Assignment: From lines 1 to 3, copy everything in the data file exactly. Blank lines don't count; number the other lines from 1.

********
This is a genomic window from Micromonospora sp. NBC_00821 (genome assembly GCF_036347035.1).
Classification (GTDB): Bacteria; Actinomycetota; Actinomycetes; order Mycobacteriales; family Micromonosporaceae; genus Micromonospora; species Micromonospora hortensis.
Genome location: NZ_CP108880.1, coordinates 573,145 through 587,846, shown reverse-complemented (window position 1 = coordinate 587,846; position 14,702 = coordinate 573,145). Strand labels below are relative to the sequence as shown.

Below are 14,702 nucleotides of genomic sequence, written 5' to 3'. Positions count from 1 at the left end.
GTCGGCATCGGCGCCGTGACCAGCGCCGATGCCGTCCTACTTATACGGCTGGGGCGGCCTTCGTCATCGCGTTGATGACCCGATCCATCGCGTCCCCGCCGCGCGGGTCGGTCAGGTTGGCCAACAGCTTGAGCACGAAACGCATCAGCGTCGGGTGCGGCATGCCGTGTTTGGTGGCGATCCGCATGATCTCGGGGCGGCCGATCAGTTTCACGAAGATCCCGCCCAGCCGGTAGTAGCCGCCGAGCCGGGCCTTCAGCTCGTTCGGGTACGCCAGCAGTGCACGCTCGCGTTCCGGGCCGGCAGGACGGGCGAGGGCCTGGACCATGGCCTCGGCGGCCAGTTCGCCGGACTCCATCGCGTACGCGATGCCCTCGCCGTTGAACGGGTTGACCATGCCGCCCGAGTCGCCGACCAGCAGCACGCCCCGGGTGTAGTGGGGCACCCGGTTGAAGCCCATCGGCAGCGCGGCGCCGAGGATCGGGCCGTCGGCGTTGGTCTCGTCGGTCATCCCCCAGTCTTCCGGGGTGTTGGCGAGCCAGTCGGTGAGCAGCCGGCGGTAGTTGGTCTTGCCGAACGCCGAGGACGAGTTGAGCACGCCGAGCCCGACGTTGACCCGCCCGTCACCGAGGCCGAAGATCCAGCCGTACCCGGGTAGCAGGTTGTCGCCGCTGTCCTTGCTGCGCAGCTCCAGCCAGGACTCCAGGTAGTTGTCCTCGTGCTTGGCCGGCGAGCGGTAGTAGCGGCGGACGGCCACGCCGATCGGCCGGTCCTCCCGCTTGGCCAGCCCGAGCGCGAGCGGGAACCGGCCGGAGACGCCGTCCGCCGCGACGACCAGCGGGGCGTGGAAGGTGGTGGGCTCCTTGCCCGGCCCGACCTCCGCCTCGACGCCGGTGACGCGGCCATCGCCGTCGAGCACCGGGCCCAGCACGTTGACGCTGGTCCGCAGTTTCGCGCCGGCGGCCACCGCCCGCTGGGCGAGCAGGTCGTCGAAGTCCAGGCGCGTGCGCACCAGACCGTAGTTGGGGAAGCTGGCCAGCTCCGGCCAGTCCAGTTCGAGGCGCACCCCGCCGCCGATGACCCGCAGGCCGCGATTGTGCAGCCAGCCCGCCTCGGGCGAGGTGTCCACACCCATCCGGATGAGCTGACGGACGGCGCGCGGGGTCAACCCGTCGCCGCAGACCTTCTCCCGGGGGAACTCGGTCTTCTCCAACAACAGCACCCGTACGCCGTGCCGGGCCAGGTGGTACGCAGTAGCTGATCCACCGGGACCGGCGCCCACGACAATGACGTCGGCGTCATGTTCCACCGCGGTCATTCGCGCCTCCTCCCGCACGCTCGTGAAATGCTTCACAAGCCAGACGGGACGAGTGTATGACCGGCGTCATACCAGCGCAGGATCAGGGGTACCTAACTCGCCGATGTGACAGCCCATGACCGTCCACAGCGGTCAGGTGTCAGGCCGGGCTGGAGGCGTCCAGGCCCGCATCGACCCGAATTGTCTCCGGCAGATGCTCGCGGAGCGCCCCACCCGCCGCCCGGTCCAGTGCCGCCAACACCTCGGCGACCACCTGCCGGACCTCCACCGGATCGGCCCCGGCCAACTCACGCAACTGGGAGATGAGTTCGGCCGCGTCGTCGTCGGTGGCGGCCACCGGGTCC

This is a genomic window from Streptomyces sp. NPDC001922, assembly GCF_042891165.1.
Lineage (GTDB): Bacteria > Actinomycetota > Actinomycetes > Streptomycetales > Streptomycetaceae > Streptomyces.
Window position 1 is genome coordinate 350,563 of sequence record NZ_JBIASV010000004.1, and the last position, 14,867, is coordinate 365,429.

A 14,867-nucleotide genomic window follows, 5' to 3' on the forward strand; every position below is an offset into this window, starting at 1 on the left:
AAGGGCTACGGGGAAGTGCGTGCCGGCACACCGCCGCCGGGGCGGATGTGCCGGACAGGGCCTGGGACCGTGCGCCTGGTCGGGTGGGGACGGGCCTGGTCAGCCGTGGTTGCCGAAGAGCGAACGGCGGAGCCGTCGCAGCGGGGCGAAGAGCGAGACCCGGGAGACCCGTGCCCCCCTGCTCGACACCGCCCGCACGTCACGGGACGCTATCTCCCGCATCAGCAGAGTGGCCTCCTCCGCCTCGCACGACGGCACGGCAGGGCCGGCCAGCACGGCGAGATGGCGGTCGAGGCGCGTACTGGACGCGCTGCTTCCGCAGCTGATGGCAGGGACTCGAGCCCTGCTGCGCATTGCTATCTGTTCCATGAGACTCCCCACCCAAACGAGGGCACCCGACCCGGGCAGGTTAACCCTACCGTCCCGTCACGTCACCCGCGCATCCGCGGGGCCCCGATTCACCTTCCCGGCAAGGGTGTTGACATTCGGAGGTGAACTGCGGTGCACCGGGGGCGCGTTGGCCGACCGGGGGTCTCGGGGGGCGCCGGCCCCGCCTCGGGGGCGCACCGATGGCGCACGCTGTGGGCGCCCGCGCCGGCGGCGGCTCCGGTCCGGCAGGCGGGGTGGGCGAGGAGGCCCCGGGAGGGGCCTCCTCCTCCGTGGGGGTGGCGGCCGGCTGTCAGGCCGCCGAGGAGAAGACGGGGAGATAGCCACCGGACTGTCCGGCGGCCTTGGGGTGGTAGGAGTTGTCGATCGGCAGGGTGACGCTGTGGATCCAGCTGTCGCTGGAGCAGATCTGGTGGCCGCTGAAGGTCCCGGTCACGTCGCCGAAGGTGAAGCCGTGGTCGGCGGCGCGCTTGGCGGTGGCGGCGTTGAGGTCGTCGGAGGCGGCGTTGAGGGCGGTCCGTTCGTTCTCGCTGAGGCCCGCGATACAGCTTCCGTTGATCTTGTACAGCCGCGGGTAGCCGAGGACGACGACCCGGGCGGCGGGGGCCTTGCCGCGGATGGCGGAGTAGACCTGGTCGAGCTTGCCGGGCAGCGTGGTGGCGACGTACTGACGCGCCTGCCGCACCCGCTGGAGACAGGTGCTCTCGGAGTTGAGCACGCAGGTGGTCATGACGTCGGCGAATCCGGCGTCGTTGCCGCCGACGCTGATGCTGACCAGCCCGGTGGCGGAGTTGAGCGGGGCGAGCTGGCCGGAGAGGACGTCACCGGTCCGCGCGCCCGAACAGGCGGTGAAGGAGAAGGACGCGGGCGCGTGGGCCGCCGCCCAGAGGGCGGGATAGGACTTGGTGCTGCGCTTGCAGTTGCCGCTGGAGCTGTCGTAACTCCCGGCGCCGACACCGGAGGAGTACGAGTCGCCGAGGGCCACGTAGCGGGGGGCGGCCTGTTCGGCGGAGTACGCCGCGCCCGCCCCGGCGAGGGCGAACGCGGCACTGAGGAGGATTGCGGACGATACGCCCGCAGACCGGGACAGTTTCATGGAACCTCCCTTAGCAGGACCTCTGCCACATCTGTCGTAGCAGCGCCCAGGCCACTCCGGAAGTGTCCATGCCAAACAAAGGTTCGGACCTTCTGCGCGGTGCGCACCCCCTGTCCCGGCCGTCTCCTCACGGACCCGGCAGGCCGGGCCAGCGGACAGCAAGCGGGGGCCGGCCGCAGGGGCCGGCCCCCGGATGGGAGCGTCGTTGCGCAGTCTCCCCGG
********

This is a genomic window from Micromonospora sp. NBC_00821 (genome assembly GCF_036347035.1).
Classification (GTDB): Bacteria; Actinomycetota; Actinomycetes; order Mycobacteriales; family Micromonosporaceae; genus Micromonospora; species Micromonospora hortensis.
Genome location: NZ_CP108880.1, coordinates 573,145 through 587,846, shown reverse-complemented (window position 1 = coordinate 587,846; position 14,702 = coordinate 573,145). Strand labels below are relative to the sequence as shown.